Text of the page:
The U.S. Navy has picked up signals from the flight data recorders of an Indonesian jetliner that crashed into the...

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JAKARTA, Indonesia — The U.S. Navy has picked up signals from the flight data recorders of an Indonesian jetliner that crashed into the sea with 102 people aboard, including three from Oregon.

The USNS Mary Sears located signals “on the same frequency of the black boxes associated with the missing airplane,” a statement issued by the U.S. Embassy in Jakarta said.

Data from the flight recorders will be crucial in determining the cause of the crash, but retrieving them from the ocean floor at a depth of more than a mile will likely be a difficult, expensive and lengthy operation.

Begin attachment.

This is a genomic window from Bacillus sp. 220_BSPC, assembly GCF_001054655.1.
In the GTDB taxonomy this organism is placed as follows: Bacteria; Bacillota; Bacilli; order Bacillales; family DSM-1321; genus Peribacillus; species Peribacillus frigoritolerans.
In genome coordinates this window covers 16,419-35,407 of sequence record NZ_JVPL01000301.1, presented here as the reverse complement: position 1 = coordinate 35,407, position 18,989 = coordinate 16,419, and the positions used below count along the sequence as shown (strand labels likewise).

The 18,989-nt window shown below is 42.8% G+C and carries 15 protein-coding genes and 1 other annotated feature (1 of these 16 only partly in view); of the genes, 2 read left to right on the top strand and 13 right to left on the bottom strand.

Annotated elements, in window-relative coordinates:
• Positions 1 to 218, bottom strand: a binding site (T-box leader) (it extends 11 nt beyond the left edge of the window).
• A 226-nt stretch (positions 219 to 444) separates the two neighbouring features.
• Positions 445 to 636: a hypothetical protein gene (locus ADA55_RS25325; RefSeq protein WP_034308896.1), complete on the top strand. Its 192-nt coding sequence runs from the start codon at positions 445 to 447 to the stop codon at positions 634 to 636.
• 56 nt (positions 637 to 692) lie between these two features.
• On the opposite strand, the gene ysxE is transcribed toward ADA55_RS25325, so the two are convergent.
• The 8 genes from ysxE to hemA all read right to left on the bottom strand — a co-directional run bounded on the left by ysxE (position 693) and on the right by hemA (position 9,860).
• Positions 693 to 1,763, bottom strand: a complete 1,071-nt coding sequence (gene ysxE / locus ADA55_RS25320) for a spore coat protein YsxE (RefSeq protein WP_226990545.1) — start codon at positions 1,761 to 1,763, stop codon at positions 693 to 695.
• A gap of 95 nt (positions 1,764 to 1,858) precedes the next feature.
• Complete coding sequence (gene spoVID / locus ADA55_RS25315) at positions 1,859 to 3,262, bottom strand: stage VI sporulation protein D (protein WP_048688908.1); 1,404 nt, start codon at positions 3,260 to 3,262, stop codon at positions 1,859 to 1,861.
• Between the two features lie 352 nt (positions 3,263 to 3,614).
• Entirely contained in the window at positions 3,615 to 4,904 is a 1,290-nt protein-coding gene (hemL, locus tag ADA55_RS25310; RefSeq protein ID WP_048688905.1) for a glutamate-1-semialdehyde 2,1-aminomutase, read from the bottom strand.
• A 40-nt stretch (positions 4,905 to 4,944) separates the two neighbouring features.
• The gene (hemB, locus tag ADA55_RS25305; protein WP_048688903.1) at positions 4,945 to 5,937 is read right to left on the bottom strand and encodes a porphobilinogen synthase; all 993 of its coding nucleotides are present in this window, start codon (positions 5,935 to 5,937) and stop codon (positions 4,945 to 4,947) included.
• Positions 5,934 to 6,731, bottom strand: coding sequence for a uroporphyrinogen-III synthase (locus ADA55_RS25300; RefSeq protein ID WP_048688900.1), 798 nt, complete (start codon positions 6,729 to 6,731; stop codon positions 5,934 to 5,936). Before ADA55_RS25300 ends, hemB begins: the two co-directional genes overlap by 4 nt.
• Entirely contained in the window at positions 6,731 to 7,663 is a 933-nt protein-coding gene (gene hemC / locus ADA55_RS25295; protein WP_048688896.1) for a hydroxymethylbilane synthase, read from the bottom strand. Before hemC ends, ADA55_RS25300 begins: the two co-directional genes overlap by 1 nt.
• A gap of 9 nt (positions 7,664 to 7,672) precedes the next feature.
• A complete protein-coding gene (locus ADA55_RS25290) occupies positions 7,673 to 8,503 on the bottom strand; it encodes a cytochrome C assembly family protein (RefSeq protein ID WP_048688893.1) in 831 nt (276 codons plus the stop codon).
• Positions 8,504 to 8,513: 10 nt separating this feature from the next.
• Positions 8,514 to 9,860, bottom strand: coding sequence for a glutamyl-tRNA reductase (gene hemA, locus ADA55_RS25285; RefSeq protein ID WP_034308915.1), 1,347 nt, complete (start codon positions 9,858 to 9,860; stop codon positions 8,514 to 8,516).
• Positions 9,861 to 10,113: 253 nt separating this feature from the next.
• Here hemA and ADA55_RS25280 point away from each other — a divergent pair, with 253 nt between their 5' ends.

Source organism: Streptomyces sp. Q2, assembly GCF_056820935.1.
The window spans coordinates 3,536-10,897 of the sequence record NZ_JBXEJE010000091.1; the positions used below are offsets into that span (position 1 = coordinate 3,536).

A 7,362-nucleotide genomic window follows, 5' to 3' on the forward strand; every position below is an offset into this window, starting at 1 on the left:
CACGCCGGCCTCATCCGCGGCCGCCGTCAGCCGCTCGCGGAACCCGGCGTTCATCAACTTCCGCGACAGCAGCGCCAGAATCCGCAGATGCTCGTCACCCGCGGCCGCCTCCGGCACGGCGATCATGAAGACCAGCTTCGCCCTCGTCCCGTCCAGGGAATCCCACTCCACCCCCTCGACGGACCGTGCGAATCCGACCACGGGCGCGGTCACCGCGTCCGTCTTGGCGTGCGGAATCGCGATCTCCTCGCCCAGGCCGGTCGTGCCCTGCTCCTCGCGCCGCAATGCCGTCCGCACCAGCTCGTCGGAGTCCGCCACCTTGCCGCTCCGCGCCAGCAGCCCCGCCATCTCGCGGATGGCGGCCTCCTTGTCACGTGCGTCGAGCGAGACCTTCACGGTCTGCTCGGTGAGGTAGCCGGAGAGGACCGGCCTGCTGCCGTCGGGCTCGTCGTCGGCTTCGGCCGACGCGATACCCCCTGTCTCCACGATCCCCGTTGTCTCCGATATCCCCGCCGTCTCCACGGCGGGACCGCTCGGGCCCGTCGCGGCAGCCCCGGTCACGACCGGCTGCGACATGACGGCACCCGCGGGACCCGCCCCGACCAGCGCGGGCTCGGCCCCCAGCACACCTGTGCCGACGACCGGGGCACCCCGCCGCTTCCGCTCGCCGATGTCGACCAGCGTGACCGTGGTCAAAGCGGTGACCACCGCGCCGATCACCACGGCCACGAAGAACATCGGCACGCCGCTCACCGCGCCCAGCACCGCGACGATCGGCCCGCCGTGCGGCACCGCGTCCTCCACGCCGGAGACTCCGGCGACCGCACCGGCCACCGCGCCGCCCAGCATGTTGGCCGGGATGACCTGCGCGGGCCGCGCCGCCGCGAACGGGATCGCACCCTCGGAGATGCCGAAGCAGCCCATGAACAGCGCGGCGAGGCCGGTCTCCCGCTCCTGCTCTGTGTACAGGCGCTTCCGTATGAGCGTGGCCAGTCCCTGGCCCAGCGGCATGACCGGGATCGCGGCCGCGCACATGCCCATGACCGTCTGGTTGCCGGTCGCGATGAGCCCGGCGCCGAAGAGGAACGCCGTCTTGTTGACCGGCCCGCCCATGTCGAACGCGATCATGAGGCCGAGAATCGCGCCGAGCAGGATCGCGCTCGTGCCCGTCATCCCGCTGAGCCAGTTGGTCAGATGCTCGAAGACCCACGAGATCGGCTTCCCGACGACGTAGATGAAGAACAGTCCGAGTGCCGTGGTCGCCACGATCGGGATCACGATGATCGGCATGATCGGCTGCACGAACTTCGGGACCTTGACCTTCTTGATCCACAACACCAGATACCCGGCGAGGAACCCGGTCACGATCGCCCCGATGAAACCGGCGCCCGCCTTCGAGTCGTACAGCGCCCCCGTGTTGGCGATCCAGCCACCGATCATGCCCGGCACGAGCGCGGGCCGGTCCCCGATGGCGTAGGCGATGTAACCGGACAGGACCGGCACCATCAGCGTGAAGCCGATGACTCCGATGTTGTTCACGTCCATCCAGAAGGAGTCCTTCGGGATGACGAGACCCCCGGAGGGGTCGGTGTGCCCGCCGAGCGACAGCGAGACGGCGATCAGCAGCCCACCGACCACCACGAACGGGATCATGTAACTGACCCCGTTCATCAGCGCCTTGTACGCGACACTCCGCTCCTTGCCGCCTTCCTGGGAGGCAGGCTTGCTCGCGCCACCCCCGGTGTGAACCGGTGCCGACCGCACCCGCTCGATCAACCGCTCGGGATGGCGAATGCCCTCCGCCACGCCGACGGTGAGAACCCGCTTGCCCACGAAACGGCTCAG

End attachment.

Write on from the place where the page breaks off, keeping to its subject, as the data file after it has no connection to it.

The Adam Air Boeing 737 went missing on New Year’s Day after reporting heavy winds off the western coast of Sulawesi while on flying from Indonesia’s main island of Java.

Aboard were Scott Jackson and his two daughters, Stephanie, 21, and Lindsey, 18, students at the University of Oregon. Scott Jackson, 54, worked for a wood-products company and lived part time in Indonesia.

Search teams have since found almost 200 pieces of debris — mostly small pieces of the wings, tail, cockpit and cabin — but no bodies.

The embassy did not say when the signals were picked up or where on the ocean floor off Sulawesi they were coming from.

The hull of the aircraft has not yet been recovered, but the statement said the ship “detected heavy debris scattered over a wide area” close to where the signals were coming from.

The devices on commercial jetliners record crucial flight data such as a plane’s speed and altitude as well the voices of the pilots.

The U.S. embassy said that “having completed its mission,” the Mary Sears, a Navy oceanographic survey ship, would depart Indonesian waters.